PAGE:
The child who cannot get a bail should be kept in the observation home or may be sent to a safe place during the period of the investigation which would be specified in an order by the officials of the police station till the period the person is not presented before the board. 

For the determination of the age of the accused, it would be considered on the date on which the accused is presented in front of the JC.[14]

The SC held in the case of Sheela Barse v. Union of India,[15] held

‘For developing the personality of the child the child should not be kept in the jail it could adversely affect the life of the child by making him an enemy to the society as the children are considered as a national asset and it becomes obligatory to the state to look after the child and take proper actions which would serve public welfare’


The language of 437 of the code implies that the word ‘may’ should be read as ‘must’ and ‘shall’  which implies that the court is under pressure to release the accused person which can include the women on bail[16].

Looking at the disgraceful position of the women in the Indian society the provision was added in section 437 of the code to take avoiding action to keep the women away from the custody, it is obligatory to release the women who are in the custody even if it is believed that the women is guilty of the offence which is punishable with death or life imprisonment[17]. There is congenial understanding in section 437 in releasing the women in bail which is an obligatory[18].

The purdanashin women[19] are allowed to the personal attendance[20], section 205 and 273 of the code provide for the exemption of a person from personally attending the court. The women should not be asked to attend the court unless the reason to attend is of grave importance and should be taken discretionally taking in view the present social status[21]. If a woman is sentenced for death and later found to be pregnant the court shall delay the punishment and even if thinks that it would be okay to decrees the sentence to life imprisonment[22]. 


Sickness can be defined as the harm which would result in risk in life with danger to the life of the accused person.[23] Sickness can be a ground for the release of the person under bail as provided under section 437(1) of the provision,[24] the nature of the sickness should be such that if not released the person from the custody the person cannot be properly treated and the consequence of the same would affect the life of the accused.

Infirmity can be defined as physically weak and which happens mostly due to age.[25]

JJ ACT – juvenile justice act

JC- Juvenile court

[1] AIR 1978 SC 1594. 

[2] Sunil Fulchand Shah v. Union of India, AIR 2000 SC 1023 

[3] Kamalapati Trivedi v. State of West Bengal, AIR 1979 SC 777

[4] 78th Report by Eighth of Law Commission of India, Congestion of Under Trial Persons in Jail, 1979.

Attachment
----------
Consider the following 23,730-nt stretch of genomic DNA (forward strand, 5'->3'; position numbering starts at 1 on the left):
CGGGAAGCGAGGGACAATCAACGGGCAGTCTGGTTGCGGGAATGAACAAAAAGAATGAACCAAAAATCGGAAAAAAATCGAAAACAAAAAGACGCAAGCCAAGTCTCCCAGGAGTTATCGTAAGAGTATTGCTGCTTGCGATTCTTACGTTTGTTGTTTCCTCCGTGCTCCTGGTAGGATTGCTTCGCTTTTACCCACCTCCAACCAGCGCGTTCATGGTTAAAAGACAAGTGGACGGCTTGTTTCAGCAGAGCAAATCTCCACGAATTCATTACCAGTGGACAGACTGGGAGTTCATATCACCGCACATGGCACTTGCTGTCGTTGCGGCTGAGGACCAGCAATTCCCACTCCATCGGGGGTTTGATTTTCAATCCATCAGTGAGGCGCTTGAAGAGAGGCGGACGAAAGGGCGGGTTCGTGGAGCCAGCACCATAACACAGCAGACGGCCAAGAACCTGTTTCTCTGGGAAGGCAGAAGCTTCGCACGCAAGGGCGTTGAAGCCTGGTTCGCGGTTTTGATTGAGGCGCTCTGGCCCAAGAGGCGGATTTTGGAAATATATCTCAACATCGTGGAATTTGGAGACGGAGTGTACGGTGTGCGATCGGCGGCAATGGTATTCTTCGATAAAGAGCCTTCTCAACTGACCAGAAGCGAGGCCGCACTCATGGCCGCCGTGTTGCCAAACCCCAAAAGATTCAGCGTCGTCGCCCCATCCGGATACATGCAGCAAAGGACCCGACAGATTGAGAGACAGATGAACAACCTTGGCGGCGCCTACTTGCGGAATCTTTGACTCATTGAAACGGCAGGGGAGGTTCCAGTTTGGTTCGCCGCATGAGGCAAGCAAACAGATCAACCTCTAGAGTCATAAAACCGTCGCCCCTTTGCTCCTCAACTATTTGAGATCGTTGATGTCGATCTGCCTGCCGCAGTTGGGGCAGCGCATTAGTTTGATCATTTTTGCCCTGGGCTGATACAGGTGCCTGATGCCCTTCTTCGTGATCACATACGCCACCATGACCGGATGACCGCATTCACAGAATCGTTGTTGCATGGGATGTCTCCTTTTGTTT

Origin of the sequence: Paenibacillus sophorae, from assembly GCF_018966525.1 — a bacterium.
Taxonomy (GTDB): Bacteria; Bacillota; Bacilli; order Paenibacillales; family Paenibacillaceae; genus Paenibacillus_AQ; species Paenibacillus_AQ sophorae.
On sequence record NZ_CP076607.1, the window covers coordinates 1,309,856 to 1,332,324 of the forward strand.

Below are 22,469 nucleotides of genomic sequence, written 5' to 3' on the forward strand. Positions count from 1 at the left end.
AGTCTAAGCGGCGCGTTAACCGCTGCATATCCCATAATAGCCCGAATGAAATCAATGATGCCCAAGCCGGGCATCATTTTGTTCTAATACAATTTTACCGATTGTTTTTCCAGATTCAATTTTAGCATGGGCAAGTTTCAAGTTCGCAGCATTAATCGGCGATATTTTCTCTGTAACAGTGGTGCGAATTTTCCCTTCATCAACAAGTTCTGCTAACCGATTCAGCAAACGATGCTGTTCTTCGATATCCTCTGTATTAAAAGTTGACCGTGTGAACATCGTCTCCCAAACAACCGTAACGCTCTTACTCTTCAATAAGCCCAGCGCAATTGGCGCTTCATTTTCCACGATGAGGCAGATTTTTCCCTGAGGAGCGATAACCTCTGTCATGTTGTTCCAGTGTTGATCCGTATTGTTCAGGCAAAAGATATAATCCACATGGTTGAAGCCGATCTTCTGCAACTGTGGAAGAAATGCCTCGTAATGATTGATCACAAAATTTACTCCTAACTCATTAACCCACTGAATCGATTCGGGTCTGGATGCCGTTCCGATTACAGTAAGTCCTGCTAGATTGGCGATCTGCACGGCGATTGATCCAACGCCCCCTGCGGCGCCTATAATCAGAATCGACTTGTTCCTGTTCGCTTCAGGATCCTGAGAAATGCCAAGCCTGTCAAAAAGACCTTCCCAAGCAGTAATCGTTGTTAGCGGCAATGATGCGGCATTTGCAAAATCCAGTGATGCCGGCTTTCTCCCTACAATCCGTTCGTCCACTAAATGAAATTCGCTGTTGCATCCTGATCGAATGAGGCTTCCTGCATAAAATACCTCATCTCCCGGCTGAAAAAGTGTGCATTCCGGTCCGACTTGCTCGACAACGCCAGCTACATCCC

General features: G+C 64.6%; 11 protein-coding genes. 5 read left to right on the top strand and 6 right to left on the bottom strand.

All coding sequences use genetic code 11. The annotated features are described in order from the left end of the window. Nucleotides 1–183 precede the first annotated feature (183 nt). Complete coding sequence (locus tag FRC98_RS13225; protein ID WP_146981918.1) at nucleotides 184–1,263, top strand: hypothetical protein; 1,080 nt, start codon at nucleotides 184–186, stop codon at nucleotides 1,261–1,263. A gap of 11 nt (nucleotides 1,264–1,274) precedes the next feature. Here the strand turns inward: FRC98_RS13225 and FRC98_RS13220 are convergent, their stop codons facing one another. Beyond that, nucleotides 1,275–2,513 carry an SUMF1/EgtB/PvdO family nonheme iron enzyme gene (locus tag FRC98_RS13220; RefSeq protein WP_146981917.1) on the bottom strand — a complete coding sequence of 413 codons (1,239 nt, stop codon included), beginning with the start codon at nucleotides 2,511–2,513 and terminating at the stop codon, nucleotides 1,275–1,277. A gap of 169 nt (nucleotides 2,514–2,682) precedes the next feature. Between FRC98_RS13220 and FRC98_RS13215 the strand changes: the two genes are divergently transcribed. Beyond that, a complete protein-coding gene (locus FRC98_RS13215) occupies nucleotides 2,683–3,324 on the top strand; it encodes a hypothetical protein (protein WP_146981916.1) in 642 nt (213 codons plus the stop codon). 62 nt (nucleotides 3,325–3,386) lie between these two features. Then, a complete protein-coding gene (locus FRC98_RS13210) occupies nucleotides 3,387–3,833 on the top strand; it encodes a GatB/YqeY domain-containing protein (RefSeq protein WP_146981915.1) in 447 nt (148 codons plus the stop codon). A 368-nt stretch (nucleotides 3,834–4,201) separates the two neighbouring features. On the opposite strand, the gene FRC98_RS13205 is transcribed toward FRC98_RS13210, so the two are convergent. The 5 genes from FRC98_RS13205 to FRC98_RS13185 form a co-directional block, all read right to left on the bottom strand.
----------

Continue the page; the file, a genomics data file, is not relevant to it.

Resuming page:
[5] Pravin Kumar Chandrakant Vyas v. State, 2001 (3) GLR 2755. 

[6] ibid

[7] State through C.B.I v. Dawood Ibrahim Kaskar (2000) 10 SCC 438. 

[8] Santh Prakash v. Bhagwandas Sahni, 1969 MLW (Cri) 88. 

[9] AIR 2009 SC 1341 

[10] Dharma V. Rabindranath, 1978 Cr. LJ 864 (Ori).

[11] AIR 1966 Mys 71; 1966 Cr. LJ 267.

[12] Section 57, Criminal Procedure Code 1973

[13] Gurucharan Singh vs State of Delhi (Administration), AIR 1978 SC 179.

[14] Armit Das v. State of Bihar, 1975 Cri. LJ 1348.

[16] State of U.P. vs Joginder Singh, AIR 1963 SC 1618.

[17] State vs Harbansal, 1975 Cri. LJ 1705 (JK).

[18] Smt. Sundar vs State of Rajasthan, 1990 Cri. LJ (Rajasthan) 92.

[19] Rajyalakshmi vs State (1951) 46 C.W.N. 221 Ref. in SC Sarkar, or “Criminal

Procedure” Edi 8th, 2004, Indian Law House, Delhi, p.735.

[20] Sushila Devi vs Sharada Devi, 1961, Cri. LJ 819.

[21] M.J. Marjina Begum and others v. Matakhal Ali, 1978 Cri.LJ No. C 292 (Gan).

[22] Section 416 of Cr.PC, 1973.

[23] State vs Sardool Singh, 1975 Cri.LJ 1348.

[24] State vs Gadadhar Baral, 1989 Cri.LJ.627 (Ori).

[25] K.N. Bayan vs State of Gujarat, 1982 Cri.LJ 2109

What is the cost of bail in India?

An anticipatory bail can cost you around Rs. 25,000 to Rs. 30,000, depending on the seriousness of your case and the skills and experience of your lawyer.

How can I get bail in India?

Bail can be given by the officer-in-charge of the police station or the police officer who is investigating. Section 170 of Cr. P.C. confers authority to give bail, in the officer-in-charge of the police station in case the person is accused of committing a non-bailable offence

What happens after bail is granted in India?

The court has the power to cancel a bail granted even at a later stage. The power of the court is laid down under Section 437(5) and 439(2) of Code of Criminal Procedure 1973. The court can cancel the bail granted by it and give directions for the arrest of the person in police custody.